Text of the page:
Reading a very good book recently I was once again reminded of the irrepressible nature of the American economy.
The book is Chip War: The Fight for the World’s Most Critical Technology by Chris Miller. It tells the story of that technological miracle that created the modern world—the silicon chip.
It is overwhelmingly an American story, a story of gifted men and women turning brilliant scientific and technological ideas into hugely successful commercial enterprises. Other societies play important roles but the US is always the lead character.
Despite ups and downs and formidable challengers, the US has been the lead character on the world’s economics stage since WWII, well over 80 years, and it doesn’t seem about to lose that position now.
Throughout much of that period it was challenged by the Soviet Union, a colossus in its own right. But ultimately the USSR simply could not compete with the innovation and industry of its adversary. Mikhail Gorbachev, its last leader, recognized this reality and threw in the sponge, dissolving the colossus in 1991. As Chip War points out, he recognized that if his county couldn’t match American computer proficiency—and it couldn’t—his military would be too “dumb” to fight the Americans. As the author puts it: “the Cold War was over; Silicon Valley won.”
But matching economic wits with a soul-numbing system like the Soviet Union is perhaps not the best test. The US has faced more creative and nimble competitors, chief among them perhaps Japan.
After a remarkably quick recovery from WWII, Japan was soon challenging the US in a number of fields: automobiles, electronics, and others. Indeed, by the 1970s when the Americans were beset with problems—Vietnam, race riots, inflation, to name a few—Japan was feeling very chipper indeed, sensing David could slay its giant competitor. One Japanese professor predicted the US was destined to become no more than a premier agrarian power, “a giant version of Denmark.”
It did lose much manufacturing, of course, shipping it overseas to cheaper labour, but now it is even correcting that mistake. And as for Japan ever replacing it as the preeminent maker of goods, well, that was a daydream. Japan continues to do well, but deep in the shadow of the US.
More recently came the mightiest challenger of all—China. Once China shook off the intellectual shackles of communism and released its creative and entrepreneurial classes, in remarkably short time it became an economic giant. Its real GDP growth hit a high of 14.2 percent in 2007. Adjusted for purchasing power it is now higher than the United States’ (although much less on a per capita basis). Over the past 40 years, China has lifted 800 million people out of poverty.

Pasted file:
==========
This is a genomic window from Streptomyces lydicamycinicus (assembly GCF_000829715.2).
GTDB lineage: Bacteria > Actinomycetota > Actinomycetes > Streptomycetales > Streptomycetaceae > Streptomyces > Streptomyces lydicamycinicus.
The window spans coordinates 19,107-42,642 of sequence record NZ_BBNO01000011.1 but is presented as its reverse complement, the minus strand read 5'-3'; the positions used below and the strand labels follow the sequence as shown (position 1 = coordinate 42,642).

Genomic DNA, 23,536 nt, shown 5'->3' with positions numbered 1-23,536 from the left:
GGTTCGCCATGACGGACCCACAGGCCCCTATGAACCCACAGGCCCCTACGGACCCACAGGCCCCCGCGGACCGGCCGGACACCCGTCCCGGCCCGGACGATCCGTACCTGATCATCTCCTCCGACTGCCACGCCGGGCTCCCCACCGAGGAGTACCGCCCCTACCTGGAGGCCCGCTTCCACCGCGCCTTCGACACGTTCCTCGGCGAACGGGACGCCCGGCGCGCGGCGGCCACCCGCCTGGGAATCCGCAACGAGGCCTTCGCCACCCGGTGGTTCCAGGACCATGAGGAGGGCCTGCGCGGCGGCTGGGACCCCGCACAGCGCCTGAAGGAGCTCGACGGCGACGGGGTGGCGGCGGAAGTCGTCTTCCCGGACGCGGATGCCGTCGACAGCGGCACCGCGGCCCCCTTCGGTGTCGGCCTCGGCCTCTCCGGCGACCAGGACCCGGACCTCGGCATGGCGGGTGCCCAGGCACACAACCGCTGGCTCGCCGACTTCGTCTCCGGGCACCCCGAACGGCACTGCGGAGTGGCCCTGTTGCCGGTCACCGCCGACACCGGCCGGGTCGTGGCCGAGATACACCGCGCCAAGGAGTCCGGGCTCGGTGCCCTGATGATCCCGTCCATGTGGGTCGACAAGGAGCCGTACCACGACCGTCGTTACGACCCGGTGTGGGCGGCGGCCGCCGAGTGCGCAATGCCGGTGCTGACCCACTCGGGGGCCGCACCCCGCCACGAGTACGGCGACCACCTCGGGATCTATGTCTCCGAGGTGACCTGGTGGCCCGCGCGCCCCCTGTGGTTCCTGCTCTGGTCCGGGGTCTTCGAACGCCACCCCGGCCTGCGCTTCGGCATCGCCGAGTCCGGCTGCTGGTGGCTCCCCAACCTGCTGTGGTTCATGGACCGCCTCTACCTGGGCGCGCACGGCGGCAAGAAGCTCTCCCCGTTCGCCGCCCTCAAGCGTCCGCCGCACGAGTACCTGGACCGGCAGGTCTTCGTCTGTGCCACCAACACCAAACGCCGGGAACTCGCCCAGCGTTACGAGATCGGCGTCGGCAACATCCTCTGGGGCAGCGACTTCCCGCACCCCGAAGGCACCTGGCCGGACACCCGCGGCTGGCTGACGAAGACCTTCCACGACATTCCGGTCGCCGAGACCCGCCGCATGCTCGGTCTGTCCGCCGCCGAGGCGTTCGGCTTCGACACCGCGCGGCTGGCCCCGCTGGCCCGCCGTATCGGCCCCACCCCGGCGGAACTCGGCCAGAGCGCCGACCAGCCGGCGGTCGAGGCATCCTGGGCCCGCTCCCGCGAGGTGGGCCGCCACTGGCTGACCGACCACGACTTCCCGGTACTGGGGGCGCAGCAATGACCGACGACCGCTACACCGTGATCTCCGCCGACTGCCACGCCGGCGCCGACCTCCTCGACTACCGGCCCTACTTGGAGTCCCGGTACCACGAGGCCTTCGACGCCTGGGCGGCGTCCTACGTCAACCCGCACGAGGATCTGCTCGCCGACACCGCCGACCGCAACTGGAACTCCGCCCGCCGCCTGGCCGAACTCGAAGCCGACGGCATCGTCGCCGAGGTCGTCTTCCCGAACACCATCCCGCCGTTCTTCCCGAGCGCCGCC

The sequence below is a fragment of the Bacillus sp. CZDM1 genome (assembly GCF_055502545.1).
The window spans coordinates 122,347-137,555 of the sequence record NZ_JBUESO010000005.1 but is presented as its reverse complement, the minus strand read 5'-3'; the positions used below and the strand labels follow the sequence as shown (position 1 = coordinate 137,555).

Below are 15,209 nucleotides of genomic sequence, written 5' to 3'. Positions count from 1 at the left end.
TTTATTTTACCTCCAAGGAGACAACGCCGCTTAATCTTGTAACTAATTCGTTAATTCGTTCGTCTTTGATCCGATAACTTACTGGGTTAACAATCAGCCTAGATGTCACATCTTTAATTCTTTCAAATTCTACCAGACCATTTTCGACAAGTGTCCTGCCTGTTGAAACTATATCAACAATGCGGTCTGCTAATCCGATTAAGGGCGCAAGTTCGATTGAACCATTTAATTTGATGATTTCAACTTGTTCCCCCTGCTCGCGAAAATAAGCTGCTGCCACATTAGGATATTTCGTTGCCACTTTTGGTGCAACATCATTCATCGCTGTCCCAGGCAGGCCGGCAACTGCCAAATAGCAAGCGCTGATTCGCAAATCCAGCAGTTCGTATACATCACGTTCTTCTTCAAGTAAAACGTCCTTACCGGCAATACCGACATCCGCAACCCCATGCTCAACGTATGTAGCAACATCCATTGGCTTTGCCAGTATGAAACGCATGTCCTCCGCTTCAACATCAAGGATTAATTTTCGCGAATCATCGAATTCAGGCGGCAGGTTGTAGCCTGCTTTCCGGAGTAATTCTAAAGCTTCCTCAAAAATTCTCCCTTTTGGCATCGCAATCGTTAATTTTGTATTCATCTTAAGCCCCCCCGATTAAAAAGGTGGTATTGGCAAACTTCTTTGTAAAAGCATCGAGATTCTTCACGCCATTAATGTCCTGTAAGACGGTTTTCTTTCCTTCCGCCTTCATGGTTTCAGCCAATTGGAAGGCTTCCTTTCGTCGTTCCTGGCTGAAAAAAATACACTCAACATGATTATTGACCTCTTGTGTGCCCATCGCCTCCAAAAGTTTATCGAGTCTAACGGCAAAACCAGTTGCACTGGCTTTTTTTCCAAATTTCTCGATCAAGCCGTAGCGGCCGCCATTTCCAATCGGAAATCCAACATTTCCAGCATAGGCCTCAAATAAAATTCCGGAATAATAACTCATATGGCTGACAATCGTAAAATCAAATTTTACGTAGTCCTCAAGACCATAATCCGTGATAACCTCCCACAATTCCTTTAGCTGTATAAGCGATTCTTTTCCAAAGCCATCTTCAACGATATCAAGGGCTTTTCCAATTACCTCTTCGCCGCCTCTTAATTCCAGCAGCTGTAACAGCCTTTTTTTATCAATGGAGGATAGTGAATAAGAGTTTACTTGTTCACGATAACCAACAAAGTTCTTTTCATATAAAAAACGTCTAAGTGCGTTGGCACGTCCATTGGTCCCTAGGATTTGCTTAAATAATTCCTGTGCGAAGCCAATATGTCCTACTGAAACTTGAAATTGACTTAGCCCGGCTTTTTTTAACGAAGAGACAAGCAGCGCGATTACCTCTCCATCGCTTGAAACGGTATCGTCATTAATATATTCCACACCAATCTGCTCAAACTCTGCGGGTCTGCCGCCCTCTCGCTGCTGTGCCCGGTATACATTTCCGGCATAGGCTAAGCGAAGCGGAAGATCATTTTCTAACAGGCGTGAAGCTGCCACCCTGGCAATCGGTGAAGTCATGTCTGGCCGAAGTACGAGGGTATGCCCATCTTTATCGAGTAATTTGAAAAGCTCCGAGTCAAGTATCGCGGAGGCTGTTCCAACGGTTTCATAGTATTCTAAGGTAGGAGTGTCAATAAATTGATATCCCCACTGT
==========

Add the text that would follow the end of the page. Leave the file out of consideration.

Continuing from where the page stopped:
Then came Covid. The pandemic shook the world economy up worse than the great recession. Production was crippled and supply chains disrupted. Everyone took a hit.
When it ended, the United States recovered more quickly than any other major nation. China not so much.
The American unemployment and core inflation rates are lower than any other advanced nation. With a strong job market, consumer spending is buoyant and business investment surging. The persistent strength of the American economy has surprised economists. According to Joseph Brusuelas, chief economist at accounting firm RSM, “If you’re looking for a working definition of ‘resilient,’ look no further than the American economy.”
China’s economy, on the other hand, has sputtered. Its GDP grew by less than three percent in 2022, the second slowest since 1976. According to an article in The New York Times, “Investment in China has stagnated …. Exports are shrinking. Fewer and fewer new housing projects are being started. Prices are falling. More than one in five young people is unemployed.” An aging workforce and growing curbs on access to Western technology due to security concerns will not help.
China will get back on track but as for replacing the US as the economic leader, I don’t think so. Produce more stuff no doubt (it has over four times the population, after all), but compete on innovation and entrepreneurship, not likely.
Why not? Well, let’s review what makes the US the economic champion. First, it is ridiculously well endowed with natural resources. No country—no empire—has owned such innate wealth. And then there’s its huge domestic market—334 million customers before it has to export a single widget.
But China has lots of natural resources and an even bigger domestic market, so why can’t it be the entrepreneurial match of the US?
The answer, in a word, is liberty. The US is the world’s freest country. Every resident is free to think up whatever crazy idea they like and then free to try to make a buck off it. Lots of bad ideas result, and lots of good ones, and every once in a while one that changes the world.
Chip War tells just that story. The scientific, creative and entrepreneurial Wild West that was Silicon Valley has indeed changed the world. It’s hard to imagine such uninhibited enterprise occurring in the ideologically straight-laced world of China.
Until the People’s Republic frees its people, it will never fulfil its potential. What it can best appropriate from the U.S. isn’t technology, it’s liberty.